When pushing the conductors into the plug, watch out for that plastic ledge! It is easy to hang up on that point, so your conductors will need to be straight going in.
The plug staggers the conductors because they will not physically fit inside the plug in a standard "8 across" fashion. Conductor insulation thickness is the reason. The staggered design has the side benefit of reducing crosstalk at the connector--especially for Cat6A.
Push the cable into the plug rear and seat the cable to the plastic ledge stop point. The very end of the cable jacket should just show up right after the metal. See picture for stop point.
DO NOT attempt to seat the cable jacket deeper into the plug. Seat to the plastic ledge stop point as shown. Attempting to seat further will distort the plug housing and potentially ruin your termination.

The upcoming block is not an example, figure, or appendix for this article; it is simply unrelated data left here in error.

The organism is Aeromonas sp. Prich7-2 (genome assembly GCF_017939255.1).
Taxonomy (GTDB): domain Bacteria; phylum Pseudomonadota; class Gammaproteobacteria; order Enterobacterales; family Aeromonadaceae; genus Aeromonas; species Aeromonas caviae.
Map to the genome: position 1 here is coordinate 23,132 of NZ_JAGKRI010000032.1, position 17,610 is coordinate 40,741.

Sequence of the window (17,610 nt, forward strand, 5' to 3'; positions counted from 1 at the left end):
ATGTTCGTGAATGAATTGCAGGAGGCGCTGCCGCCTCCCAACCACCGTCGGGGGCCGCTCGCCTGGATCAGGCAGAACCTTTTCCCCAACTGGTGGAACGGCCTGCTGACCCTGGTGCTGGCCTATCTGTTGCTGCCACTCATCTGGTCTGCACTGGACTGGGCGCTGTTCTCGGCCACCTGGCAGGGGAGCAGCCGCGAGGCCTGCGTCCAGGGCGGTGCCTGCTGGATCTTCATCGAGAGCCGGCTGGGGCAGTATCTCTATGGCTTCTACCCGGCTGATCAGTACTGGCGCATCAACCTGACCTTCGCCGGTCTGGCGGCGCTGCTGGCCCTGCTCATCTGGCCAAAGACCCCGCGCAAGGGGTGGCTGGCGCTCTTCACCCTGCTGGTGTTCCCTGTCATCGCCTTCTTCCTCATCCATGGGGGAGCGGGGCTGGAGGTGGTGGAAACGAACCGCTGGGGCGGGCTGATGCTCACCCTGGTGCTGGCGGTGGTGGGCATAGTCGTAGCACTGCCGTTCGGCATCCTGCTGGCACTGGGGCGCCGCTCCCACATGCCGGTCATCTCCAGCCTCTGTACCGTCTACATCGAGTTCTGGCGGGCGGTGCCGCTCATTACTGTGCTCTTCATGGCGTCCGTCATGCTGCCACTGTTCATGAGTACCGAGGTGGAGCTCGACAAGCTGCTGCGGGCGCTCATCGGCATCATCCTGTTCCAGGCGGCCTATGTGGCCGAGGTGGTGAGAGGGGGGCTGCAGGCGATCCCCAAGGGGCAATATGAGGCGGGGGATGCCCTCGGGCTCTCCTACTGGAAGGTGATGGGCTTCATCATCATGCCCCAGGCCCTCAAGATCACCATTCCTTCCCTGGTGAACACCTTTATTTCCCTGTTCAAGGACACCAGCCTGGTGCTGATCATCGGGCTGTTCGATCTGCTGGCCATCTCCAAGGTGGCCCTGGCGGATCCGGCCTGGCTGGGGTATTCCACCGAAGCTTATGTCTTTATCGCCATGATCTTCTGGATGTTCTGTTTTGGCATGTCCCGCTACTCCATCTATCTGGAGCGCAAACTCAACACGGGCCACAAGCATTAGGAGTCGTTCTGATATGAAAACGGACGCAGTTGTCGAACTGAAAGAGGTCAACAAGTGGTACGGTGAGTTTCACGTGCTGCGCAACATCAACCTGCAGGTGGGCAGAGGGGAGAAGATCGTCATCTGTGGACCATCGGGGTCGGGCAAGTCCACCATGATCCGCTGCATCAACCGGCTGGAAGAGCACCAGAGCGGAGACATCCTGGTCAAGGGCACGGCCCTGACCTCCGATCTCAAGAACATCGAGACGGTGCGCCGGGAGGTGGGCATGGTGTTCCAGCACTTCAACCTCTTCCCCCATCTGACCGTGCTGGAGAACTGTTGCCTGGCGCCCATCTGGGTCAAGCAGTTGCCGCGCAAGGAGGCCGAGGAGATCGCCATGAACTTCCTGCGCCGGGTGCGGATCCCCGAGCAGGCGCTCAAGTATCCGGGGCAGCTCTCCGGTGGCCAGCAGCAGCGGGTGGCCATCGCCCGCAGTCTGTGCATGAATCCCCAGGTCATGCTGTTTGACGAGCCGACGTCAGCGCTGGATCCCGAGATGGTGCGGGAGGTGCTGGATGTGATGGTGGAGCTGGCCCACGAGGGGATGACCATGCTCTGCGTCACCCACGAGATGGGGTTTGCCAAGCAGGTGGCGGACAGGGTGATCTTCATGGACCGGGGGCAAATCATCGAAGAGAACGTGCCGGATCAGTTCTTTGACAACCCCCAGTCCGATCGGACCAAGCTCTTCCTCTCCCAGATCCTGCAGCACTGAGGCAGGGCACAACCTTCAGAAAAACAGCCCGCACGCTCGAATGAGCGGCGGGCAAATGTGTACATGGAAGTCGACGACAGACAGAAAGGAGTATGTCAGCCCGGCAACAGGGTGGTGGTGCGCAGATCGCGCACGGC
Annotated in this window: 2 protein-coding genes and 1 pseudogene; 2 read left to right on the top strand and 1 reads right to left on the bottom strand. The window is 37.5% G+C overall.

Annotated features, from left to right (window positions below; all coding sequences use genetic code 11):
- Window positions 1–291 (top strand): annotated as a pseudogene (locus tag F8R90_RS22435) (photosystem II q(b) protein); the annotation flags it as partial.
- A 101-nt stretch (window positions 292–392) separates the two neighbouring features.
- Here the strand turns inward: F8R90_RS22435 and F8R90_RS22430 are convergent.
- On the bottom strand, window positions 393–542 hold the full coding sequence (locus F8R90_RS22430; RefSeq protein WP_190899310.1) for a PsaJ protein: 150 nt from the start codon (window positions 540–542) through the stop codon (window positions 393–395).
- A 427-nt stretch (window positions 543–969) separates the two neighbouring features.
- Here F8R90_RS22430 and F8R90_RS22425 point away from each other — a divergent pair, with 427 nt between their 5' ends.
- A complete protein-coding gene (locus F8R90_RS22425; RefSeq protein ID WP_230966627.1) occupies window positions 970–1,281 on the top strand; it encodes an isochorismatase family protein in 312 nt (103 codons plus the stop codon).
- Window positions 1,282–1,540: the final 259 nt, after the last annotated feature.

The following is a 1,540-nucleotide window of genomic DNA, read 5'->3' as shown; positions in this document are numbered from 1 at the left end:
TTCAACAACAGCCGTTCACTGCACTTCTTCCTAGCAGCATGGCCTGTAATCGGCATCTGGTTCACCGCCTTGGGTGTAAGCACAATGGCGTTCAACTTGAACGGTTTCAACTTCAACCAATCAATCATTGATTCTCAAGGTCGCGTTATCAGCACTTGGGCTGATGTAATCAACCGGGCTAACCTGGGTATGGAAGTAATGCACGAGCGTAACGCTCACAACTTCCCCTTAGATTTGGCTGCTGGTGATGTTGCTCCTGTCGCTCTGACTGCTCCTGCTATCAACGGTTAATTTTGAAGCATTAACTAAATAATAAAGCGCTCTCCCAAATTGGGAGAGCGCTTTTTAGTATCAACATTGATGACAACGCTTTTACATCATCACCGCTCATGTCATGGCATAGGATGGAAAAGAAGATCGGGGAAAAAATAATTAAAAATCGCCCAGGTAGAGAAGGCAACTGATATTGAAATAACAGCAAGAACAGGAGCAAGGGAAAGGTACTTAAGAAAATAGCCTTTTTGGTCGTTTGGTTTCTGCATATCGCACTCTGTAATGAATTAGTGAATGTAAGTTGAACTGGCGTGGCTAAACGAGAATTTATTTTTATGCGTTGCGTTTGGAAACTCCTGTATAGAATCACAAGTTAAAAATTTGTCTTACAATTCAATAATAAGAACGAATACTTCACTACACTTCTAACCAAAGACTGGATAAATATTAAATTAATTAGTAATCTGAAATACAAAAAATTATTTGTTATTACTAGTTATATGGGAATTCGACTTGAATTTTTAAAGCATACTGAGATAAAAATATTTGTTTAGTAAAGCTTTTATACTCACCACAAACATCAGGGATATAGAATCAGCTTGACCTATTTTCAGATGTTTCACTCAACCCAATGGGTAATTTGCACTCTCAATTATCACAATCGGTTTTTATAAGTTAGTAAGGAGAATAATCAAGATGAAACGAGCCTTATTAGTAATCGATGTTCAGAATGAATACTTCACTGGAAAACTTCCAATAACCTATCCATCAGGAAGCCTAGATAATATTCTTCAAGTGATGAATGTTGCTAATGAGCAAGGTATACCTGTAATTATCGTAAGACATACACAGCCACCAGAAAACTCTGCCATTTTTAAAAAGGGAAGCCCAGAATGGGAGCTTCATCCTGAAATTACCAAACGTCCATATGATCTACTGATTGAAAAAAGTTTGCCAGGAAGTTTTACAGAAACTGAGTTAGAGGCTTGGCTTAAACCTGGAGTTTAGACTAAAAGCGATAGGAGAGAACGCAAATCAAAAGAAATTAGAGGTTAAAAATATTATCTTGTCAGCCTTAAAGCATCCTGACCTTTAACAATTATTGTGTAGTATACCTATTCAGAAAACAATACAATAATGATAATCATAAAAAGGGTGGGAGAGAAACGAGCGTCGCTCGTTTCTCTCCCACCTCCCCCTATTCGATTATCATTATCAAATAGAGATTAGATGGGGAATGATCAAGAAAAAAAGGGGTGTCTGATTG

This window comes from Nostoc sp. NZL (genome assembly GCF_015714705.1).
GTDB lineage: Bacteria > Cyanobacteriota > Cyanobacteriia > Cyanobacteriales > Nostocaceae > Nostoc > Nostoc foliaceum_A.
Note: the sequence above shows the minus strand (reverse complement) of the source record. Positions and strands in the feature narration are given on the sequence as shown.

Use a flat blade screwdriver to bend down the tab “wings” and pre-start the collar crimp.
Place the assembly into the “large” collar crimp cavity on the ground crimp tool.
Ensure about 1/16” spacing between the ground collar crimp tool and rear of the plug body and fully collapse the tool handle to complete the crimp.
- Check to see if the ground collar is firmly crimped. If it is not, pass the assembly over to the smaller crimp cavity and lightly squeeze again.
- A proper crimp will mildly compress and indent the cable jacket
Place the assembly into the All-In-One Crimp & Termination tool and fully close the handle to terminate the golden contacts and flush cut the conductors.
Completed crimp and termination!
A mild 1mm under-cut on the tab, caused by the flush cut blade, is NORMAL
All done. We have slayed the dragon! Go plug it in, and HAPPY NETWORKING!
Something not right? Your cable not performing your expectations? You could have a bad or poorly terminated RJ45 plug. Better check out What Does a Bad Termination Look Like?